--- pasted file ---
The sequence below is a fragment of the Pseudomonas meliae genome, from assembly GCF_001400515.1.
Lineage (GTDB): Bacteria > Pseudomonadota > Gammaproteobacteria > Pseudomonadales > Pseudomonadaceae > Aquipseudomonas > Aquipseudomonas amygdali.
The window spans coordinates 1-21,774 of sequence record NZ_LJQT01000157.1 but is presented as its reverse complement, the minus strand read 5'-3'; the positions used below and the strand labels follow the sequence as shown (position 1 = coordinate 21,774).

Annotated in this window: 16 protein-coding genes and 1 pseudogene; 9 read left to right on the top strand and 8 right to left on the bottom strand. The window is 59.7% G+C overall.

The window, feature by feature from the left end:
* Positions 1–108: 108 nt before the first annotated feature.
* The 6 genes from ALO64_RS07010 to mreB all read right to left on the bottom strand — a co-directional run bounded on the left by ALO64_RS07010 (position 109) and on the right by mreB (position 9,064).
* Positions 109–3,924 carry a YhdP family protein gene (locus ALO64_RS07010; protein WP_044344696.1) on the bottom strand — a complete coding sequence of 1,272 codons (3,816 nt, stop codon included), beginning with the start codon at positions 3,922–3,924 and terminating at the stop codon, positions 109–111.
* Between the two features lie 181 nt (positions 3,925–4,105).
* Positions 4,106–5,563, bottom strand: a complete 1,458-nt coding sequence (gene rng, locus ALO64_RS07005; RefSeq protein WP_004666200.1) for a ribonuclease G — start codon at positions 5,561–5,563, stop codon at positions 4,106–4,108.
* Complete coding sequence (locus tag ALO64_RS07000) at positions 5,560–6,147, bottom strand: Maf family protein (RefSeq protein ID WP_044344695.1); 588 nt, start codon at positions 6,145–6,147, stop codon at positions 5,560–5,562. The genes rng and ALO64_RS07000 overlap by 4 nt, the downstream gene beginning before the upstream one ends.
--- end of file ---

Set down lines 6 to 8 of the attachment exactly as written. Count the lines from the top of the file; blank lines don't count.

* Positions 1–108: 108 nt before the first annotated feature.
* The 6 genes from ALO64_RS07010 to mreB all read right to left on the bottom strand — a co-directional run bounded on the left by ALO64_RS07010 (position 109) and on the right by mreB (position 9,064).
* Positions 109–3,924 carry a YhdP family protein gene (locus ALO64_RS07010; protein WP_044344696.1) on the bottom strand — a complete coding sequence of 1,272 codons (3,816 nt, stop codon included), beginning with the start codon at positions 3,922–3,924 and terminating at the stop codon, positions 109–111.